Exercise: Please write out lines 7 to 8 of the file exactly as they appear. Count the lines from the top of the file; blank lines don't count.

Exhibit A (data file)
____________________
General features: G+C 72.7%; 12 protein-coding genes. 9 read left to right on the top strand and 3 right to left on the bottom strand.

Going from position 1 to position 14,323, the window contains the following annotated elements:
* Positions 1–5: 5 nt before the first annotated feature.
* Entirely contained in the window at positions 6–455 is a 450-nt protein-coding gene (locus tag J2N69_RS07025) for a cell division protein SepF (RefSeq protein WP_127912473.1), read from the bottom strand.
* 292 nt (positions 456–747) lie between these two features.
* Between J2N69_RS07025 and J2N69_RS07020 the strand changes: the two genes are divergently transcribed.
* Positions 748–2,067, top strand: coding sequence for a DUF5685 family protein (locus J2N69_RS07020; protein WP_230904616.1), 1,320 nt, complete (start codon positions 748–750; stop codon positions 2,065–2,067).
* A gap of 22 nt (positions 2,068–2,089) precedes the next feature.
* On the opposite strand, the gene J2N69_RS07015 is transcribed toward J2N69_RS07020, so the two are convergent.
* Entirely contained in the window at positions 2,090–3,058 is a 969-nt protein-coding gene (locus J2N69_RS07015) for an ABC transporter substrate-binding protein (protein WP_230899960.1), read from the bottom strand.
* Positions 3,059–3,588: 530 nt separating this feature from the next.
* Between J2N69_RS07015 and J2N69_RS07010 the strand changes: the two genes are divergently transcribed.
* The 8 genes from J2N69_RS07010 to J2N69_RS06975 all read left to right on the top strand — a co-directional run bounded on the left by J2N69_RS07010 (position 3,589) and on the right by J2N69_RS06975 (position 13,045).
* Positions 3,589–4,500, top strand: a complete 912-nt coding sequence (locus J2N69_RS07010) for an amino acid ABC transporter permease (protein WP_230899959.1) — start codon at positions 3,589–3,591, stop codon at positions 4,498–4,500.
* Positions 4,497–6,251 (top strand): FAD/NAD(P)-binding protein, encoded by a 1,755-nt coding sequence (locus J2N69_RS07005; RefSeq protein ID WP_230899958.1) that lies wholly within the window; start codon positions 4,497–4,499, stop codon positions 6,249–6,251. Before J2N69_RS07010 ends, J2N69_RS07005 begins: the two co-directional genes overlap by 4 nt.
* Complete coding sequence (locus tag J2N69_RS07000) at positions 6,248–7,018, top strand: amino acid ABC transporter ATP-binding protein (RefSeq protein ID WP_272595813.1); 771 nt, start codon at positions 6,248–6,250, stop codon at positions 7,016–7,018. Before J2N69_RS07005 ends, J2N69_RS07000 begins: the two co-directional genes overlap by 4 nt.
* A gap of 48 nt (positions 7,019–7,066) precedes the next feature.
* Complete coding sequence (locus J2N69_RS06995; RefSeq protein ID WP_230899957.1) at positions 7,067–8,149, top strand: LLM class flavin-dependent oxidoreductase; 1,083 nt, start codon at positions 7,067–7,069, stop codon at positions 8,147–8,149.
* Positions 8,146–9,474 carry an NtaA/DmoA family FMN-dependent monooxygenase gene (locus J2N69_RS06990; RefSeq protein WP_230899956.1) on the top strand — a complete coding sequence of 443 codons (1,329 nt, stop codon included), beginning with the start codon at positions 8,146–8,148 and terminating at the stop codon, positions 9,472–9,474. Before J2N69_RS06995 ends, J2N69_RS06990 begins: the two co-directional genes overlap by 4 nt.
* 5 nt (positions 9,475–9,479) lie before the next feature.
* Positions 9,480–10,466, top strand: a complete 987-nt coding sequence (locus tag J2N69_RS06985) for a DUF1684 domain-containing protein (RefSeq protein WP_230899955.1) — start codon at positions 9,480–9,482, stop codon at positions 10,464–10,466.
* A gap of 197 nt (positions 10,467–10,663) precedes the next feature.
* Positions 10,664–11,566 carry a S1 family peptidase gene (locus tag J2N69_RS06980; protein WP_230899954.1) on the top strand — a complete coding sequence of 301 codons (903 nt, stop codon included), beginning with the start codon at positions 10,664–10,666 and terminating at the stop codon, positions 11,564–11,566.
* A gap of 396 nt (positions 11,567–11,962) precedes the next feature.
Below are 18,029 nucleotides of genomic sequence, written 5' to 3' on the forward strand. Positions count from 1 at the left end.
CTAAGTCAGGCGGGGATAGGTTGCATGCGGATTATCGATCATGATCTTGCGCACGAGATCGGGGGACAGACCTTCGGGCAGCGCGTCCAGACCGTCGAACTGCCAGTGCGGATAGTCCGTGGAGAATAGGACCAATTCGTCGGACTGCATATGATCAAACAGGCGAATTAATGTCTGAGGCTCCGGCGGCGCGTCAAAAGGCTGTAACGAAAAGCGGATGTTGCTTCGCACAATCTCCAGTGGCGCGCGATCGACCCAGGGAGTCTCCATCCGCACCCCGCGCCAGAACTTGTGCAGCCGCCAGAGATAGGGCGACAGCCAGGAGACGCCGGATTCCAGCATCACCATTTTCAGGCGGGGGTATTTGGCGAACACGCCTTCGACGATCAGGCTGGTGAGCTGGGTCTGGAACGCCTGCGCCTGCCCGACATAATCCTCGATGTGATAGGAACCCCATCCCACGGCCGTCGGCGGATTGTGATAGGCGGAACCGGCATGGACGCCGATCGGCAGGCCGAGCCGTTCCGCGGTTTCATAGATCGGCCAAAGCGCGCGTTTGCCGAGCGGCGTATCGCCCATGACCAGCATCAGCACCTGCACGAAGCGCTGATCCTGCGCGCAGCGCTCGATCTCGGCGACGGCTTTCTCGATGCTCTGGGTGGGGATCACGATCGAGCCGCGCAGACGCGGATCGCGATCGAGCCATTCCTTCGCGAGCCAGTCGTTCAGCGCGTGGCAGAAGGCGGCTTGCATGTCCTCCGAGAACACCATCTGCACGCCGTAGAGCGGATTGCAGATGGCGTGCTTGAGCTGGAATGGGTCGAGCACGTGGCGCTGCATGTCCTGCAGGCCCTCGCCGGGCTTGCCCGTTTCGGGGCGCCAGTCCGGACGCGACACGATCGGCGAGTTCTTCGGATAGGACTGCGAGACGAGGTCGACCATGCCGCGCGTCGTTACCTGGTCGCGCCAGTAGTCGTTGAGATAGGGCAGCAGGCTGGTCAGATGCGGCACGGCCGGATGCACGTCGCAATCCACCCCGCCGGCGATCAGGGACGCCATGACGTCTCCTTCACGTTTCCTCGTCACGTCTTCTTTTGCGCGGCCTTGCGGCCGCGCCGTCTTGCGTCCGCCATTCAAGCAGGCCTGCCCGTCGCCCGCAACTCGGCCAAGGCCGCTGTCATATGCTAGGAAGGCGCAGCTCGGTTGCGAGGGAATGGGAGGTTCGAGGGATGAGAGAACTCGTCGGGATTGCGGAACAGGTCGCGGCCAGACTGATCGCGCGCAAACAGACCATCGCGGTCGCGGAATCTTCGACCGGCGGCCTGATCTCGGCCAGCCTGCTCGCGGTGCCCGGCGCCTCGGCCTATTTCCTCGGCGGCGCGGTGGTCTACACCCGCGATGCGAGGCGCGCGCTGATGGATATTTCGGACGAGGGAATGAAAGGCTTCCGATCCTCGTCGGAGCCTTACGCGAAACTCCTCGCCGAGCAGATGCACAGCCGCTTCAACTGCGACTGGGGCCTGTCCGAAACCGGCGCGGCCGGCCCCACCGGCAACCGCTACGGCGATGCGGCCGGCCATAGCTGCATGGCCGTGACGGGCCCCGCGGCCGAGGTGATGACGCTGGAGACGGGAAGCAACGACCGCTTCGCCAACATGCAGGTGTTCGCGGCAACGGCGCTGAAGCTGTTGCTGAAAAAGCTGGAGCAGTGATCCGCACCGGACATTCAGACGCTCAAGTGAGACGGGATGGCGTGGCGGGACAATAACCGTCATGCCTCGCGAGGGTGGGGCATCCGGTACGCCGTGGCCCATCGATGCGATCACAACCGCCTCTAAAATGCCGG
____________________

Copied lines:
* Positions 748–2,067, top strand: coding sequence for a DUF5685 family protein (locus J2N69_RS07020; protein WP_230904616.1), 1,320 nt, complete (start codon positions 748–750; stop codon positions 2,065–2,067).
* A gap of 22 nt (positions 2,068–2,089) precedes the next feature.